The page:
Jo, Darach & Friends
had an in-home wine and cheese night and funded self defence classes for 180 Bangladeshi women
THEY raised $1,553!
This paid for:
180 Bangladeshi women living in dangerous urban slums to receive six weeks training in self defence
A MESSAGE FROM Jo & Darach
We have a bunch of awesome and socially minded friends and wanted to challenge ourselves to run an event that would be heaps of fun for all of us while also making a tangible difference in the lives of people living in poverty.
We recruited our amazingly talented pal to sing tunes for the evening, sold tickets to our friends, sourced some delicious wines and cheeses and hustled all our favourite businesses for raffle prizes. We chose three of our favourite Just Peoples micro-projects and held a vote to determine the one we would fund on the night.
Thank you so much to everyone who attended, helped us organise, donated, or sponsored raffle prizes, food or drink - we were blown away by all the generosity in the room and are super pumped with the impact we have made together with you. We can't wait to hear how Jarin and these awesome Bangladeshi women get on with their courses!
Feedback from the micro-project
Jo, Darach and their friends will receive feedback from the micro-project once the funds have reached Bangladesh and the micro-project has been implemented.
The United Nations has recognised a pandemic of violence against women and girls in Bangladesh, including high rates of forced child marriage and more than 40% of girls being raped for the first time between ages 10-14. Conditions are more severe for girls living in Dhaka’s slum communities. Jarin, from the Shattola slum community in Dhaka, is committed to changing these statistics.
Jarin used to suffer from extreme social anxiety and was often made fun of for not being able to speak up. But when she was 15 years old she heard of a self defence training course for girls run by Female Empowerment Movement (FEM). She decided to attend without letting her mum know, as she wasn’t sure that she would allow her to or whether her community would accept it.
She took a big risk, but it paid off in more ways than she could’ve hoped.
The course ran for 6 weeks and taught vulnerable girls from Dhaka slums how to defend themselves by training them in karate. The black belt trainers worked with the families of the girls first, to counsel them on the importance of self defence so they could back their daughters up. Throughout the course the girls gained increased self-confidence through learning behavioural and physical skills, and were mobilised to stand up to aggressive men and refuse abuse.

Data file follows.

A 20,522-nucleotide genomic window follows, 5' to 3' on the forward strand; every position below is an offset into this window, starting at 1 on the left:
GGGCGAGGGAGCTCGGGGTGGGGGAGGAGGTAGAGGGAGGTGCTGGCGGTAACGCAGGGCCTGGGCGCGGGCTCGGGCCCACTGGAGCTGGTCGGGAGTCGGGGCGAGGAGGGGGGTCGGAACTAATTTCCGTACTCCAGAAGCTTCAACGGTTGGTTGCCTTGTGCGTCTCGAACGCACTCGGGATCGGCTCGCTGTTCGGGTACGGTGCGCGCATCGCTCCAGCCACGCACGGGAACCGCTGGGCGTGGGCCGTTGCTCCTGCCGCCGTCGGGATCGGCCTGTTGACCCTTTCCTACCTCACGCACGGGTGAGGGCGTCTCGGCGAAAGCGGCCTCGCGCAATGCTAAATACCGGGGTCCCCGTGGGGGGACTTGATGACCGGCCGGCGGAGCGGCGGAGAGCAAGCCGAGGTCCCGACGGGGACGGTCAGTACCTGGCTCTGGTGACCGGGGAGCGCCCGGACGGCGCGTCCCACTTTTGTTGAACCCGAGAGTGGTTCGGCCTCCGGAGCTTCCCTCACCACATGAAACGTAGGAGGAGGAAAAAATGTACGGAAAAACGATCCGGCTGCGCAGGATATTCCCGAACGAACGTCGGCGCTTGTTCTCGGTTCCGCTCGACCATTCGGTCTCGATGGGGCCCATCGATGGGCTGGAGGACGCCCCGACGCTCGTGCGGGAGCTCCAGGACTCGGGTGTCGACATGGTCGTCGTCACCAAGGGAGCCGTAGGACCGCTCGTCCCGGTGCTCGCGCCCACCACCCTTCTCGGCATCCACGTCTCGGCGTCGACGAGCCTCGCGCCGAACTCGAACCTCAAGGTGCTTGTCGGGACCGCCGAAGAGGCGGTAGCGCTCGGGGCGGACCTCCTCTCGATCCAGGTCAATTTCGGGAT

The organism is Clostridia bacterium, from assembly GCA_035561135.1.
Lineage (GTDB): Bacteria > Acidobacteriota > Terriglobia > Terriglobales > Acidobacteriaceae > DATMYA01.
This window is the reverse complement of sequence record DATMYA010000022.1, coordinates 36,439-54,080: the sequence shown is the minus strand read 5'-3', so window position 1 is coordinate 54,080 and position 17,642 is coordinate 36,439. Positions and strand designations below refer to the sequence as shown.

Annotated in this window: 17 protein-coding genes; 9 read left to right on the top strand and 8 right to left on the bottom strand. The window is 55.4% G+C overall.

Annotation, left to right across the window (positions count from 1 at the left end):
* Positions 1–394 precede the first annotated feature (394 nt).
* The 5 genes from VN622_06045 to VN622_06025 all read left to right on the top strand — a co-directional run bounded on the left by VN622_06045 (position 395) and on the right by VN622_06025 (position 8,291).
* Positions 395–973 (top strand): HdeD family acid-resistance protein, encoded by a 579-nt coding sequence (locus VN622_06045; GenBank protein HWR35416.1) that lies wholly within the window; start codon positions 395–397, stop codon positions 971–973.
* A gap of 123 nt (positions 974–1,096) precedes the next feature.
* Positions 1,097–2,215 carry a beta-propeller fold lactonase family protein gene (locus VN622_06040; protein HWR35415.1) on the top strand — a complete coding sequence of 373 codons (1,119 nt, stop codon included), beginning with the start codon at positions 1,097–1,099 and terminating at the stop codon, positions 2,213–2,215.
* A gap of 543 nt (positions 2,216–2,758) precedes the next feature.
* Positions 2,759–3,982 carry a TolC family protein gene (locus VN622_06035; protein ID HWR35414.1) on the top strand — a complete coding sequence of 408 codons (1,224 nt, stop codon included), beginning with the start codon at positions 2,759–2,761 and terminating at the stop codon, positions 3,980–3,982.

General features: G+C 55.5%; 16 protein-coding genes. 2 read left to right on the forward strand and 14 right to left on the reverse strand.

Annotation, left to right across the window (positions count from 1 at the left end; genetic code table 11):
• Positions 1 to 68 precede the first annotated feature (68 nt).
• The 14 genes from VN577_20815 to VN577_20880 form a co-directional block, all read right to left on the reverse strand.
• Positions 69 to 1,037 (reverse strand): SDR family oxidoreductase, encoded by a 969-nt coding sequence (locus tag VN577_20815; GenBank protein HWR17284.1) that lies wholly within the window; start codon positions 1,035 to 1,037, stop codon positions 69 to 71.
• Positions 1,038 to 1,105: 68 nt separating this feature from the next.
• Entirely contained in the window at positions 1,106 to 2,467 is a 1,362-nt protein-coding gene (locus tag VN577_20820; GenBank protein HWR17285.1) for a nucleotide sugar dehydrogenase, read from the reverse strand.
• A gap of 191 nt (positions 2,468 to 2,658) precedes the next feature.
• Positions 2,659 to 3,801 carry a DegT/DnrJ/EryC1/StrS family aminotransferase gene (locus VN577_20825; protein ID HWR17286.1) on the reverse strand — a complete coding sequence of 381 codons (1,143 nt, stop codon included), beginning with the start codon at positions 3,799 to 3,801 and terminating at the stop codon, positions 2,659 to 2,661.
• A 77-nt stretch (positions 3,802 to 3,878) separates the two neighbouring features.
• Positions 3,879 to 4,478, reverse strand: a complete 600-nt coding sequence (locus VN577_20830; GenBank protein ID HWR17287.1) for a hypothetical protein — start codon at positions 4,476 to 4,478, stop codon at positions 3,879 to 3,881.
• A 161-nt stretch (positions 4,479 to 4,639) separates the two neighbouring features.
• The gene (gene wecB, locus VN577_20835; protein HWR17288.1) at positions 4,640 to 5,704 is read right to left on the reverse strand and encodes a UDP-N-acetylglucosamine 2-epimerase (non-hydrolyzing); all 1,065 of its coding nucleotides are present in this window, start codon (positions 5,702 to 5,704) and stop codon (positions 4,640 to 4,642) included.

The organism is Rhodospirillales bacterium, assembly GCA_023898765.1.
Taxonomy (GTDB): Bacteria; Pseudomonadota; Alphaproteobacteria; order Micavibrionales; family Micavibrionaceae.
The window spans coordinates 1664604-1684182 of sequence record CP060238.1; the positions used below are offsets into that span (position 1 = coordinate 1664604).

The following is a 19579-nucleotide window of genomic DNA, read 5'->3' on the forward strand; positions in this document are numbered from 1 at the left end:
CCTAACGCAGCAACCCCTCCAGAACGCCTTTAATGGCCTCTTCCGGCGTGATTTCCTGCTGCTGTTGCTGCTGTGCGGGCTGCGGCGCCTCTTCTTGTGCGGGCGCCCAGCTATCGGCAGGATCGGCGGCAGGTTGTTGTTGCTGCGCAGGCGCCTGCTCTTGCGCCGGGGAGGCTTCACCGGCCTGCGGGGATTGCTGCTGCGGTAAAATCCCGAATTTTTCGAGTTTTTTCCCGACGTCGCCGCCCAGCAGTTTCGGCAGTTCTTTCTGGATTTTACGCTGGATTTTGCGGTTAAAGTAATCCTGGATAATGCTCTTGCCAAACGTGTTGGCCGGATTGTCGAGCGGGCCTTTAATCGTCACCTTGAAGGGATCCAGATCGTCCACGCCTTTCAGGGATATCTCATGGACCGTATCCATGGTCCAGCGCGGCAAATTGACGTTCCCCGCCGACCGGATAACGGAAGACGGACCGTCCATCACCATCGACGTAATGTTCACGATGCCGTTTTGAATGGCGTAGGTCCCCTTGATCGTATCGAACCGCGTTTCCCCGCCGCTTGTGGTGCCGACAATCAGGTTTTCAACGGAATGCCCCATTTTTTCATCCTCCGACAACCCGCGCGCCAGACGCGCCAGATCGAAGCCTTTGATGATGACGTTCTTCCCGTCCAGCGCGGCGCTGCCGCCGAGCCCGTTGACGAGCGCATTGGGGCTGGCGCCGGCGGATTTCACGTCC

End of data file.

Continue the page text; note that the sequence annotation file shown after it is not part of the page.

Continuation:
In the beginning Jarin usually covered up and did not speak much, but as the course went on, she began to speak more loudly and clearly. She realised that she did not cover herself up for religious reasons but rather in fear of men in her community. Her mother finally accepted her participation after seeing the positive impacts the course was having on Jarin.
At the time of training, Jarin was being bothered by a stalker who used to follow her around asking her to marry him. No matter how many times she refused he would keep pestering her. Jarin's confidence grew enormously over the course of the self-defence program and by the end she was finally able to stand up to her stalker and he has never bothered her since. She was even confident enough to refuse early marriage, insisting that she wanted to work.
Jarin was so blown away by the transformational effect that the classes had on her and her classmates that she was determined use her new skills to provide this opportunity to other young girls.
Jarin has already secured space to run 4 more courses in 4 locations in Dhaka slums. Now that she has the funding she is able to run this game-changing self-defence and empowerment course, along with the support of the black belt karate expert, to train up 180 more girls.